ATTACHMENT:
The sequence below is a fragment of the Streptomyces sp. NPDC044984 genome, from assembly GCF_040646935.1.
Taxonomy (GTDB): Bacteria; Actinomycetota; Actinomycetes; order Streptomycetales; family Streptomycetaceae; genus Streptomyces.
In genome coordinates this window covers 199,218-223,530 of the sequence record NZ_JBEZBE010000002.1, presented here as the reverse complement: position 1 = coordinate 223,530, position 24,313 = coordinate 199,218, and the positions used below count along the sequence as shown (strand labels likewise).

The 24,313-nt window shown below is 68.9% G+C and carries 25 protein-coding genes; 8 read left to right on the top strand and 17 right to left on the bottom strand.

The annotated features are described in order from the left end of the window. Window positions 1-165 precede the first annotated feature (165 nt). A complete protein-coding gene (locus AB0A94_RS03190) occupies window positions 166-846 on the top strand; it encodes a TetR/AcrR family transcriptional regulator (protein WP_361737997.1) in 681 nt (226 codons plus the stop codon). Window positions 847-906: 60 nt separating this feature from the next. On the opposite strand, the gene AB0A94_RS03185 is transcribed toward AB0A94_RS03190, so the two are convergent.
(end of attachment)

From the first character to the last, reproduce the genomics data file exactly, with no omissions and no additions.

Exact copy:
The sequence below is a fragment of the Streptomyces sp. NPDC044984 genome, from assembly GCF_040646935.1.
Taxonomy (GTDB): Bacteria; Actinomycetota; Actinomycetes; order Streptomycetales; family Streptomycetaceae; genus Streptomyces.
In genome coordinates this window covers 199,218-223,530 of the sequence record NZ_JBEZBE010000002.1, presented here as the reverse complement: position 1 = coordinate 223,530, position 24,313 = coordinate 199,218, and the positions used below count along the sequence as shown (strand labels likewise).

The 24,313-nt window shown below is 68.9% G+C and carries 25 protein-coding genes; 8 read left to right on the top strand and 17 right to left on the bottom strand.

The annotated features are described in order from the left end of the window. Window positions 1-165 precede the first annotated feature (165 nt). A complete protein-coding gene (locus AB0A94_RS03190) occupies window positions 166-846 on the top strand; it encodes a TetR/AcrR family transcriptional regulator (protein WP_361737997.1) in 681 nt (226 codons plus the stop codon). Window positions 847-906: 60 nt separating this feature from the next. On the opposite strand, the gene AB0A94_RS03185 is transcribed toward AB0A94_RS03190, so the two are convergent.